The first film he's written and directed, but hasn't starred in, for over six years, Japanese director Takeshi Kitano's "Dolls" marks a change of pace for the internationally acclaimed artist.
Moving away from the stylish yakuza gangster thrillers tinged with philosophical musing that Kitano made his name with, "Dolls" is an interesting, though deeply flawed, attempt to stake out new territory.
Opening with the traditional Japanese puppetry of Bunraku, "Dolls" treats almost all its characters as string-tied blocks of wood to be manipulated by the director in search of a deeper truth.
Comprised of three stories - a pair of "bound beggars" wandering though Japan; an ageing yakuza boss searching for the woman he abandoned 30 years earlier; a pop star who's about to meet her most insistent fan - "Dolls" revolves around the theme of undying love. Yet, while Kitano obviously believes his subject matter is deeply moving, the result is a film of stunted emotional development.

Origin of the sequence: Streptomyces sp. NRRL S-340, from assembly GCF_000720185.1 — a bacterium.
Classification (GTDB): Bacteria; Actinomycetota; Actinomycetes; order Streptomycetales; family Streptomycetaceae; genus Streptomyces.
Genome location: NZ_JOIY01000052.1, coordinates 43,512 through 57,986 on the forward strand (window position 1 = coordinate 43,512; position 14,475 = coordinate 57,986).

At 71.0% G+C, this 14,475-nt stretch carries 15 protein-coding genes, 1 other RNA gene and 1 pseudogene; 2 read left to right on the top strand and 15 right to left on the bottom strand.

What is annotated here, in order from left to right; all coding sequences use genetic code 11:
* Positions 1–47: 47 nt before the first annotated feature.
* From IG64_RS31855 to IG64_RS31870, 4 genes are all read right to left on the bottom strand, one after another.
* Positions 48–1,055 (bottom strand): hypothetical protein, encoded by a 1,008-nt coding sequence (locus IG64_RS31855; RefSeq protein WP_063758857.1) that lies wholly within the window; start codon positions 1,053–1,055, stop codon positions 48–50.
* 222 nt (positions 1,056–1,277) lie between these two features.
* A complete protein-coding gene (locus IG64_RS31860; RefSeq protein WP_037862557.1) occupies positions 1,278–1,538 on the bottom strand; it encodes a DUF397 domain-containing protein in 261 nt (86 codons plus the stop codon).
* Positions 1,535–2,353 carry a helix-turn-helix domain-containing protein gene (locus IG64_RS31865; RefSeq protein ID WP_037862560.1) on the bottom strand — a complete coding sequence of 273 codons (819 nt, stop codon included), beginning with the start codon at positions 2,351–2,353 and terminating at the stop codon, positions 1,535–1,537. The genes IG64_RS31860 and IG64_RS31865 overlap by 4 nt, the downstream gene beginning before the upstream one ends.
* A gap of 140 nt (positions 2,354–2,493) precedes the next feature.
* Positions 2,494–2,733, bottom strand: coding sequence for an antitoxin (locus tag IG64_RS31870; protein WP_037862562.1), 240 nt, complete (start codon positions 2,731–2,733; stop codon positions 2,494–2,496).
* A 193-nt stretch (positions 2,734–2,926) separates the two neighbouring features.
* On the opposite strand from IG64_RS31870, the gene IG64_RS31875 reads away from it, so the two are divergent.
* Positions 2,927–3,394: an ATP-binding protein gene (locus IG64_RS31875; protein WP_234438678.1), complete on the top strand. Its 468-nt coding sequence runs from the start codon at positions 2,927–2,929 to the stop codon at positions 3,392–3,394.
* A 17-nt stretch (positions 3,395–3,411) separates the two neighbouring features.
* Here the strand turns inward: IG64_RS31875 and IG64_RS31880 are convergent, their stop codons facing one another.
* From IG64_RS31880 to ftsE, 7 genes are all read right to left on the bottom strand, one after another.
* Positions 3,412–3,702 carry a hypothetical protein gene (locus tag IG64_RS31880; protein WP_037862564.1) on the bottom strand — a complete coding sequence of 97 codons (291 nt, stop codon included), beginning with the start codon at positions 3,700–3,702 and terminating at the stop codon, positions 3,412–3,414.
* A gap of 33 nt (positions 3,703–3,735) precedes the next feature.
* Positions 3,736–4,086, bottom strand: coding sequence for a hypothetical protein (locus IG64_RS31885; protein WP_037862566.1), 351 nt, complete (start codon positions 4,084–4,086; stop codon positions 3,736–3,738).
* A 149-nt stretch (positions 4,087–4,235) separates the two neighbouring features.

Taking us through all four seasons, before coming full circle on itself, "Dolls" is an infuriating journey that's saved by individual moments polished enough to delight or amuse, but with an overall lack of purpose that many will find disappointing.
Fortunately, it looks absolutely stunning, with cinematographer Katsumi Yanagishima (Kitano's regular director of photography and a collaborator on everything from "Boiling Point" to "Sonatine" and "Brother") capturing the fragile beauty of Kitano's vision in a way that the director's own script resoundingly fails to do.
Kitano, a filmmaker whose work usually hones in on its target audience with uncanny accuracy, seems uncertain what these stories are supposed to say other than the fact that love can sometimes conquer all.
It's a nice sentiment, but hardly worthy of being given so much attention by one of the world’s most gifted filmmakers.
In Japanese with English subtitles.